Some say the Browns don’t actually have a logo that represents their team.
In college football, there are numerous teams at all levels which are devoid of helmet decals on each side. But in the NFL, every NFL club has a pair of emblems emblazoned on their helmets except two: Pittsburgh and Cleveland. And for the Steelers, they can at least attest that they display one decal.
But Cleveland does indeed have a logo. In fact, they have several.
The first and most beloved is “Brownie the Elf”, which originally was called “Brownie Elf.” He first appeared in newspaper ads prior to the opening game in 1946 against the Miami Seahawks in the All-American Football Conference, the league in which the Browns were born.
There have been numerous renditions of Brownie. The first was a running back with a mean stiff arm running the football. The following were poses with a football in one hand and the other hand on his hip. Early renditions showed the same pose but with a crown on his head to signify the constant league championships the franchise had won. Still another appeared mostly on felt pennants in which Brownie is about to toss another touchdown pass downfield.
And there were many more. Each week during the season in those early years, Cleveland Plain Dealer sports cartoonist Dick Dugan would pen Brownie in various poses and facial expressions attached to either a pre-game write-up or a post-game analysis article.
In the 1980’s when the Dawg Pound was invented, several “mad dawg” heads have been used loosely as a logo, but nothing officially. Still, the club does have had actual live dogs. The first was “Swagger” who was a 145-pound bullmastiff that began his tenure in 2014 but passed away at the age of six in early 2020. He was replaced in 2019 by his son “S.J.”
There are costumed mascots as well.
In the 1940’s, assistant equipment manager Tommy Flynn would dress up in an Elf costume and patrol the sidelines during games. Flynn, a little person, ended this practice in 1950 when the Browns merged into the NFL and the established league insisted that the club stop this practice which they insisted appeared minor league.
Today, the team has two costumed characters in “Chomps” and “Brownie the Elf.”
Then there are the actual live characters such as Pumpkinhead, The Macho Fan, John Big Dawg Thompson and the Bone Lady.
In 1953, head coach Paul Brown had his longtime equipment manager Leo Murphy paint a Brownie logo on the side of a helmet to gauge the look. Coach Brown took one glance at the finished helmet and dismissed it right away. After Murphy passed away, his children found that very same helmet in his basement at his home in Medina.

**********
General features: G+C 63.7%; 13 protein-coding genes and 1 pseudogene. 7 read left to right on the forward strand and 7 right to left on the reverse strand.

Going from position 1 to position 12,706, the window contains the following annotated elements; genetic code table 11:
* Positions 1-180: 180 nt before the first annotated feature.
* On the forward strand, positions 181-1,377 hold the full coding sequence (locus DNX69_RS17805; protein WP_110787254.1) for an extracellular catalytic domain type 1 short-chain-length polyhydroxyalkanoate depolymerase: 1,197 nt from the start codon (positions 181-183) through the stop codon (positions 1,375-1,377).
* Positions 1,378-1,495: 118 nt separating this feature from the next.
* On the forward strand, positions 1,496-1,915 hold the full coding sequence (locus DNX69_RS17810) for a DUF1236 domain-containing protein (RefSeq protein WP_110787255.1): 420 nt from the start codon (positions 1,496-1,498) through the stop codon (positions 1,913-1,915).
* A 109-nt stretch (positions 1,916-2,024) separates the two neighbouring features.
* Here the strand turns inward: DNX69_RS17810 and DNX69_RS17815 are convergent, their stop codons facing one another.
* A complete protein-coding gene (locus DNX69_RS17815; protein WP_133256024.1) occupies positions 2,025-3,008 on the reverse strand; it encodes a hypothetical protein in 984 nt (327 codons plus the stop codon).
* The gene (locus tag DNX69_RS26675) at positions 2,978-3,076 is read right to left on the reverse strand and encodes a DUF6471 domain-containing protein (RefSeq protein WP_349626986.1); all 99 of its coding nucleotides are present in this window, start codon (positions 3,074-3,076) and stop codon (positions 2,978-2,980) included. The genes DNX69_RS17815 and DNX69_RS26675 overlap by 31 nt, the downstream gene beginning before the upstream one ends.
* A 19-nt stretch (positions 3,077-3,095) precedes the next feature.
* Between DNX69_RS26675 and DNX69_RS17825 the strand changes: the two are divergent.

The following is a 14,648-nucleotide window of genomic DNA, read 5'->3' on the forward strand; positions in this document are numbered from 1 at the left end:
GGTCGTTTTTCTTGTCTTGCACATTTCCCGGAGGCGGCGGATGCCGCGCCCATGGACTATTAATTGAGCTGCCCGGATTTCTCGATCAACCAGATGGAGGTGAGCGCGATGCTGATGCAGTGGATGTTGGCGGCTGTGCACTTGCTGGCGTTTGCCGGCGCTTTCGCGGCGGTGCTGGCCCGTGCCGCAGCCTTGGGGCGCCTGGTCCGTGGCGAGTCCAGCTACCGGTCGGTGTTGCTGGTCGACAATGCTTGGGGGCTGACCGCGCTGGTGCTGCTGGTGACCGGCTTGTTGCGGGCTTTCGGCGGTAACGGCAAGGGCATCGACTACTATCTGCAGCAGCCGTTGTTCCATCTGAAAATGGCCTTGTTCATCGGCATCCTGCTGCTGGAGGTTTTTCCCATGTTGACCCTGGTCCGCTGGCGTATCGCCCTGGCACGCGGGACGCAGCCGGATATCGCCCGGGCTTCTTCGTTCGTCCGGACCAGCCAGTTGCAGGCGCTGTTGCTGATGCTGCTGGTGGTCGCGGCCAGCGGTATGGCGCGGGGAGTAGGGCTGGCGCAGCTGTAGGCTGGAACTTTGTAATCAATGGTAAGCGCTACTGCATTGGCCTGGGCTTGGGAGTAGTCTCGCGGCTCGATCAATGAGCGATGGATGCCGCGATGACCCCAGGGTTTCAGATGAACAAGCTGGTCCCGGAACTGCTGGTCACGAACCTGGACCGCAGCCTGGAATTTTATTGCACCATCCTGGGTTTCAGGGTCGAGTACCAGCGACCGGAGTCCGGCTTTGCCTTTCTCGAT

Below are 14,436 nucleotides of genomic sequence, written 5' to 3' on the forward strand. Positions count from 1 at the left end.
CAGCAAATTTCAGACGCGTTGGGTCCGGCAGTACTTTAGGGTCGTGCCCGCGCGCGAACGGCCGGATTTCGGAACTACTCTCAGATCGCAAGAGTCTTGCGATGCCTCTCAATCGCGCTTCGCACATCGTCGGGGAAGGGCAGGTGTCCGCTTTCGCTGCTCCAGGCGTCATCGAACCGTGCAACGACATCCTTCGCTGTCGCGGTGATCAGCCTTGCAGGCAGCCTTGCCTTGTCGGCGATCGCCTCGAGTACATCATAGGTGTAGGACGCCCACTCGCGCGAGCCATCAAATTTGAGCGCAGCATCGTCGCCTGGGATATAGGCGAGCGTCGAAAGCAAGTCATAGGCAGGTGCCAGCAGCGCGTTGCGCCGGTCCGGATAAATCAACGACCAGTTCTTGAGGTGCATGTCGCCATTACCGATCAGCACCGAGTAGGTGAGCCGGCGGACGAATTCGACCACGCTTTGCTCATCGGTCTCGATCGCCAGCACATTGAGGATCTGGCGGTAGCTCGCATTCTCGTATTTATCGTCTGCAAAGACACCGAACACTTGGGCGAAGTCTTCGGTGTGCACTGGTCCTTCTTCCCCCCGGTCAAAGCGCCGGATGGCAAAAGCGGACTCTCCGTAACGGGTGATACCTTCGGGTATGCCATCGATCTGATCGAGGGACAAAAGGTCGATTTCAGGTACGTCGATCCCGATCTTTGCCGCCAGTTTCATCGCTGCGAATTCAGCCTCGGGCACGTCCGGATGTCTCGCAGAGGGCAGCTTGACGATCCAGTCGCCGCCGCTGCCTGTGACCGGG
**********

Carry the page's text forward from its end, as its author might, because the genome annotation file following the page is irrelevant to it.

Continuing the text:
In 1965, owner Art Modell commissioned an artist to come up with a helmet logo to which an intertwining “CB” decal appeared on numerous collectibles and children’s toys, but was never actually used.
When Cleveland was re-entered into the NFL as an expansion team in 1999, Taco Bell offered five “dawg” bobbleheads for sale at selected restaurants. The six-inch tall collectibles set included the characters Trapper, TD, CD, Chomps and Crusher.
Vote for your field logo
You name the college or pro football team, and you will see a logo of some sort at midfield. Except at FirstEnergy Stadium in Cleveland.
But now, the franchise has proclaimed that this year a logo will be painted on the 50-yard line. Which logo? Depends. Depends on the voting.
The team announced that a fan poll will decide which logo will appear plus the font displayed in each end zone.
“Browns fans always bring the energy needed to create an incredible homefield advantage at FirstEnergy Stadium. With all they do for us, we want to show our appreciation by giving them the ability to select one of four fantastic field designs for all home games this season,” said Browns Partner JW Johnson. “Everything we do throughout the year will be Browns fan-focused and this is simply one of many opportunities we have to get their direct feedback to accomplish that important goal.”
There are actually four midfield logos to choose from and two end zone fonts.
Two of the midfield logos are of Brownie the Elf. One is the posed Brownie holding a football whereas the other is the running back stiff arm Brownie. The other two are Browns helmets from different decades.
The end zone fonts are either white with orange outline or orange with white outline. All end zone fonts will also feature the American Football Conference “A” logo to the right of the font, and either a helmet or Brownie logo to the font’s left (whichever is not chosen for midfield). The NFL shield will be painted on each 25-yard line.
You can vote through the Browns Mobile App or click the below link to vote. Only one vote per person:
The link gives the fan four options to choose from and displays the playing field in order to give a good view of what to expect. It is pretty easy to cast your vote.